Performing Arts ~ The Hunchback of Seville at Trinity Rep ~ Providence

Trinity Repertory Company
201 Washington St.
Providence, Rhode Island
(401) 351-4242


People with any kind of literary background (e.g., they paid attention in high school English class) might expect The Hunchback of Seville to be a mash-up of The Hunchback of Notre Dame and The Barber of Seville.

Nope.

This is the story of an actual (fictional) woman, Maxima Teriblé Segunda, with an actual hunchback (they were still using 'hunchback' in 1504 Spain) who lives in enforced seclusion in actual Seville.

Hunchback is a farcical fictional retelling of the impending death of Queen Isabella of Castile (funder of Columbus, uniter of Spain, founder of the Inquisition), and the scramble to find a successor. Her daughter, Juana (an actual person in history known as Juana la Loca, or Joanna the Crazy), is clearly unfit to rule.

Most of the play takes place in Maxima's rooms, in a well-appointed set. The action moves into the aisles, and the fourth wall is thrown out the window, which clearly delighted the audience.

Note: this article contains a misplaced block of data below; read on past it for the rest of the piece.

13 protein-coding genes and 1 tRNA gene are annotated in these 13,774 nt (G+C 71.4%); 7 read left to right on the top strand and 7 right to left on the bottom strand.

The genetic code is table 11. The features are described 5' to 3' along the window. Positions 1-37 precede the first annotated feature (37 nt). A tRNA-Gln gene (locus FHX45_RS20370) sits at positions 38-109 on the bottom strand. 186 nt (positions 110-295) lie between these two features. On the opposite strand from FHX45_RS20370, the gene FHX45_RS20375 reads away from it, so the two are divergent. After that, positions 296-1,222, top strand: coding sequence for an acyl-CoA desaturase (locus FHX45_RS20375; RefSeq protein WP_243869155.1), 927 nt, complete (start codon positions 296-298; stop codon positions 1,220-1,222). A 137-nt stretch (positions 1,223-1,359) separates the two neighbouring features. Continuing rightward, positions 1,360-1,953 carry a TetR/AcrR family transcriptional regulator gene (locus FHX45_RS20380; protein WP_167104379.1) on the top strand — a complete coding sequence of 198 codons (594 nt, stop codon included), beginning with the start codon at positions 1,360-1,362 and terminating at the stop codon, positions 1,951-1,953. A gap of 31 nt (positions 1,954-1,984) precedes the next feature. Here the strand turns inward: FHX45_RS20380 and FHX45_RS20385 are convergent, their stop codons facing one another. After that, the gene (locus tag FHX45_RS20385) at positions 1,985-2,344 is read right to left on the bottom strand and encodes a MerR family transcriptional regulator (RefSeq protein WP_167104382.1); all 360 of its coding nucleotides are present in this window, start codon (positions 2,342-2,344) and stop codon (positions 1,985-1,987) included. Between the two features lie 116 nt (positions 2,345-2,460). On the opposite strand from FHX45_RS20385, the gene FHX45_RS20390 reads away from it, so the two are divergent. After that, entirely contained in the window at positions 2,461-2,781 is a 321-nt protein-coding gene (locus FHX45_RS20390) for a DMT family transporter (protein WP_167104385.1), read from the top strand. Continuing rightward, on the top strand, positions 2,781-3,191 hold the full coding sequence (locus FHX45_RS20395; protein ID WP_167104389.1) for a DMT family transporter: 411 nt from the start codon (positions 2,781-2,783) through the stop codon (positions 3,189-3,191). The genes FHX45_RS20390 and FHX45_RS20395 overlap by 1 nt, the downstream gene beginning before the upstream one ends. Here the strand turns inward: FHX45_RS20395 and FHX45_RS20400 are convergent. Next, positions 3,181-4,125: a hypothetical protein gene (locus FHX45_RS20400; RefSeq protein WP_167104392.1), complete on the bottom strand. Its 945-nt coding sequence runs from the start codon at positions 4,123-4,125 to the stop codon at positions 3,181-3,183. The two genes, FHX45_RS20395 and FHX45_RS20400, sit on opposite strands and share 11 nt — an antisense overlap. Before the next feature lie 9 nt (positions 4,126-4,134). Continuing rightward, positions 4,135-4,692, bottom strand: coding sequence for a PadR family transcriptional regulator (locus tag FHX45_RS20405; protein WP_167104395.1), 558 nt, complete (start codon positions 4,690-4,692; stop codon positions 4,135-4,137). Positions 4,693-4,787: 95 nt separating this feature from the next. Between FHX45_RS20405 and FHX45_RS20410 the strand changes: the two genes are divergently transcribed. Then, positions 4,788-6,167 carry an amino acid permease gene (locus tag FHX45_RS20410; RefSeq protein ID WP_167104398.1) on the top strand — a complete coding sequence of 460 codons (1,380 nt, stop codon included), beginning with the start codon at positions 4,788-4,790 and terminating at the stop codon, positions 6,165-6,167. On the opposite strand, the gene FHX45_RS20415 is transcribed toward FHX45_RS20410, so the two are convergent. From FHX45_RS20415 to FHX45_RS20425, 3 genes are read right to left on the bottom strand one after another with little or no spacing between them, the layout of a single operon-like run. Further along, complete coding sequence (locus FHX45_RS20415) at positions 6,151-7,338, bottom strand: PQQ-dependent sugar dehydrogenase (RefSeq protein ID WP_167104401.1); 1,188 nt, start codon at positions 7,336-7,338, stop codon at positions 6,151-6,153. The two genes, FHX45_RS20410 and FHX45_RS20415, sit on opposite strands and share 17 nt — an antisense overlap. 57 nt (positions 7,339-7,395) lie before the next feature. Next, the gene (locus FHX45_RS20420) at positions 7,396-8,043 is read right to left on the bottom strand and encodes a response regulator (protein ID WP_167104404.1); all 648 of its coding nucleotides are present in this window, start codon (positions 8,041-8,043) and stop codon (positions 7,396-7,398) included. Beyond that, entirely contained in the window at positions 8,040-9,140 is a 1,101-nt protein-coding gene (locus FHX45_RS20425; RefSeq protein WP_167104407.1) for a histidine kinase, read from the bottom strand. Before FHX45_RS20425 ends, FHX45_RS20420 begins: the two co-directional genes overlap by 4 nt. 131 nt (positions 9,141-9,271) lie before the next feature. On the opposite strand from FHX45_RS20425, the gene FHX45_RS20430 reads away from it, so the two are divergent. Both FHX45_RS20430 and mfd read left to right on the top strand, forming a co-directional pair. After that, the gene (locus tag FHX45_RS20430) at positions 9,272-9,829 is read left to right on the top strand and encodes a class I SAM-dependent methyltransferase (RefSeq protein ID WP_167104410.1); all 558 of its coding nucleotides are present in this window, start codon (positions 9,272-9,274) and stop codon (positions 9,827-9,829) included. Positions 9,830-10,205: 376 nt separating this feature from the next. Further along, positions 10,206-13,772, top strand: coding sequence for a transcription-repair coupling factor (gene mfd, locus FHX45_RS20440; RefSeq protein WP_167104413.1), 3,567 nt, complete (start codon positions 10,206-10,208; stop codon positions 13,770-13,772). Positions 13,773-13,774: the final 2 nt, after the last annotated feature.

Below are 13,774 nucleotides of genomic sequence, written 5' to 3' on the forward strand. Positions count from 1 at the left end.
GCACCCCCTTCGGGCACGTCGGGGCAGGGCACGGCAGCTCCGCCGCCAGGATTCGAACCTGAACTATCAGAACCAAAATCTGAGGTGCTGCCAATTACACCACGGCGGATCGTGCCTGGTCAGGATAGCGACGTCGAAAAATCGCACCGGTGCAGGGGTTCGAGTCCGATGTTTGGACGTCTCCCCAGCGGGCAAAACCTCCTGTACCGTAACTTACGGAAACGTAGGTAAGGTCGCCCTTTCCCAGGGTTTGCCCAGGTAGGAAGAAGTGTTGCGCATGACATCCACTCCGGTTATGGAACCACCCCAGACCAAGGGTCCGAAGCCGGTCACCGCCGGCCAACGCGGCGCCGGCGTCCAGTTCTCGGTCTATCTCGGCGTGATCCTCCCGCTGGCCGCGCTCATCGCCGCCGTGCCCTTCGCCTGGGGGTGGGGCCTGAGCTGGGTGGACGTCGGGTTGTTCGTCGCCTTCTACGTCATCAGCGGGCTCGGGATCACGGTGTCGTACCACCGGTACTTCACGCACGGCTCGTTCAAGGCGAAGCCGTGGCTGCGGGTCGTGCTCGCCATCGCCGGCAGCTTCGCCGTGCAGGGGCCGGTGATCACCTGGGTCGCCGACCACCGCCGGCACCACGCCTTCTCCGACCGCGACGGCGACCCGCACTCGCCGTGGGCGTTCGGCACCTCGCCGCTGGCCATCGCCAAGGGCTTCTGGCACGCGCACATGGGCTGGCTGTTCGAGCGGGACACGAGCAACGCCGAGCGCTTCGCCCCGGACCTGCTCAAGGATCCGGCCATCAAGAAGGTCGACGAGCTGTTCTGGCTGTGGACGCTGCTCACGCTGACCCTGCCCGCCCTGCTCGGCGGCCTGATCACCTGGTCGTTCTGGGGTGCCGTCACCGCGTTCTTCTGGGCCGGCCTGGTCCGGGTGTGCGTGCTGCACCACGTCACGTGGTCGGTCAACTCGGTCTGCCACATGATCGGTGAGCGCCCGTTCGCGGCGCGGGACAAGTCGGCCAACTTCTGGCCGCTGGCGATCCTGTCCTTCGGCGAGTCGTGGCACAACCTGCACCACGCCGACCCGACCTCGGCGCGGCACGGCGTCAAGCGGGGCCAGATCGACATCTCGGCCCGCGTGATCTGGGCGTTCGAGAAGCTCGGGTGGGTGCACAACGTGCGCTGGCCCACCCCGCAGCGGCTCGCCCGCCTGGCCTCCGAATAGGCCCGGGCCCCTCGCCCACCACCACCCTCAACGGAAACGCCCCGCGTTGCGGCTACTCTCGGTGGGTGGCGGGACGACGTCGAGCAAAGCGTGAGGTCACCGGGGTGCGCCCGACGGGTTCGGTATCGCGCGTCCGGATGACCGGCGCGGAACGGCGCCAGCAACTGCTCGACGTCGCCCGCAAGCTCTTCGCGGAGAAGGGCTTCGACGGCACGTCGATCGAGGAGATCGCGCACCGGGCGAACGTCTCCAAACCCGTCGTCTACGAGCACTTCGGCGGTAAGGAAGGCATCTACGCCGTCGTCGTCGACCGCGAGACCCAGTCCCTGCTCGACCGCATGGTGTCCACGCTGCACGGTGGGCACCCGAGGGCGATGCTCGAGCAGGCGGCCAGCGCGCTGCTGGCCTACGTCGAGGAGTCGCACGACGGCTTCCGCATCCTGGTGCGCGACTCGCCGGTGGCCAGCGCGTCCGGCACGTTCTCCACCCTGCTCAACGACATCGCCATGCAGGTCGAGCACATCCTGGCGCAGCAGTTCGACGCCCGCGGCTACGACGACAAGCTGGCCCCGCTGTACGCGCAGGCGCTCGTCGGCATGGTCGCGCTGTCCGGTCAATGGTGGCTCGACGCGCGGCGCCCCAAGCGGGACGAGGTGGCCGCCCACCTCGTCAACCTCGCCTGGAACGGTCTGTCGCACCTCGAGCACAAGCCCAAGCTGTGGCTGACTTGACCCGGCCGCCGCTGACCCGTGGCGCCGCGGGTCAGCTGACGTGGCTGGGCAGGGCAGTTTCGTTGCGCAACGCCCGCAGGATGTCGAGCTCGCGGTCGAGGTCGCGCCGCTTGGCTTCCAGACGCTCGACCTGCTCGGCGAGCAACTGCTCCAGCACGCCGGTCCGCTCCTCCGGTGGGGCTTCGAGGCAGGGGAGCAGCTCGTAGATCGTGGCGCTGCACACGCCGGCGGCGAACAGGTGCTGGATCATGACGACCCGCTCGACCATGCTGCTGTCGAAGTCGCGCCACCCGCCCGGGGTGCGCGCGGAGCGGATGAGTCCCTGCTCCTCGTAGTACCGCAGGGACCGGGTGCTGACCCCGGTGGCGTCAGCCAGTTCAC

Racism, religion, and persecutions small and large were major themes throughout, peppered with plenty of laughs, as well as quite a few groaners. Things move quickly. The play is only 90 minutes, with no intermission.

Nicole Villamil plays Juana in a delightfully awful gigantic white and pink dress and frizzy, bedraggled blonde wig. She alternately talks baby-talk to her doll/prince, screams, canoodles audience members, and has moments of frightening lucidity. Just as her antics start to become irritating, she changes it up, a sign of some smart tactical directing.

Maxima is as intelligent and well-read as Juana is crazypants. So as Juana screams and/or sings in baby-talk to her doll about all the pretty gold, Maxima is learning the terrible cost that colonialism is inflicting on the natives of Hispañola. Who wants to be in charge of that? Other than Juana, of course. Maxima is wry, witty, and direct. She's played with arch inflection by Phyllis Kay.

There were good, solid performances all around, with a special nod to Jessica Ko, who was charming as Innocenzia, Maxima's sweet, simple new maid.

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